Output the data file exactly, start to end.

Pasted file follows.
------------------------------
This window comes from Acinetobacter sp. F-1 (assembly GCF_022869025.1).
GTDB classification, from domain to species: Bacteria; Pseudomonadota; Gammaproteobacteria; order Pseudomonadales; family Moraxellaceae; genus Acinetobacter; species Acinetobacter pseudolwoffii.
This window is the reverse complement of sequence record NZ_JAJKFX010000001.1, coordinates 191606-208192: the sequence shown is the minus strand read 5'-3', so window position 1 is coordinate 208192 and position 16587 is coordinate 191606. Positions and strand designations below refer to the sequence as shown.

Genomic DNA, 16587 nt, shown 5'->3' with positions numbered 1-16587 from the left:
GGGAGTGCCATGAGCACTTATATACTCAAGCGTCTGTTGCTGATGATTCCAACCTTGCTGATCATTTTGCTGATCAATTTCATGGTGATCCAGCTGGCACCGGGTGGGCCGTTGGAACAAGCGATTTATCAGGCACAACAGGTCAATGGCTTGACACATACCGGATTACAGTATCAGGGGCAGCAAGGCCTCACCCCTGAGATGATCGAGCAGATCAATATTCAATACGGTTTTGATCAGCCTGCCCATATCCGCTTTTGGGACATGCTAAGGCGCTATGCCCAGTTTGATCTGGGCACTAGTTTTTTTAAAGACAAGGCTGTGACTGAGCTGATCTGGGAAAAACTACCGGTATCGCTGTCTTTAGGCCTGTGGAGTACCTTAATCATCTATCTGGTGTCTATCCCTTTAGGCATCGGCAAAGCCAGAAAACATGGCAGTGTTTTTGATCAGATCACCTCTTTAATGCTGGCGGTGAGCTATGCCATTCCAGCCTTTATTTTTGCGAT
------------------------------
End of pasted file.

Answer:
This window comes from Acinetobacter sp. F-1 (assembly GCF_022869025.1).
GTDB classification, from domain to species: Bacteria; Pseudomonadota; Gammaproteobacteria; order Pseudomonadales; family Moraxellaceae; genus Acinetobacter; species Acinetobacter pseudolwoffii.
This window is the reverse complement of sequence record NZ_JAJKFX010000001.1, coordinates 191606-208192: the sequence shown is the minus strand read 5'-3', so window position 1 is coordinate 208192 and position 16587 is coordinate 191606. Positions and strand designations below refer to the sequence as shown.

Genomic DNA, 16587 nt, shown 5'->3' with positions numbered 1-16587 from the left:
GGGAGTGCCATGAGCACTTATATACTCAAGCGTCTGTTGCTGATGATTCCAACCTTGCTGATCATTTTGCTGATCAATTTCATGGTGATCCAGCTGGCACCGGGTGGGCCGTTGGAACAAGCGATTTATCAGGCACAACAGGTCAATGGCTTGACACATACCGGATTACAGTATCAGGGGCAGCAAGGCCTCACCCCTGAGATGATCGAGCAGATCAATATTCAATACGGTTTTGATCAGCCTGCCCATATCCGCTTTTGGGACATGCTAAGGCGCTATGCCCAGTTTGATCTGGGCACTAGTTTTTTTAAAGACAAGGCTGTGACTGAGCTGATCTGGGAAAAACTACCGGTATCGCTGTCTTTAGGCCTGTGGAGTACCTTAATCATCTATCTGGTGTCTATCCCTTTAGGCATCGGCAAAGCCAGAAAACATGGCAGTGTTTTTGATCAGATCACCTCTTTAATGCTGGCGGTGAGCTATGCCATTCCAGCCTTTATTTTTGCGAT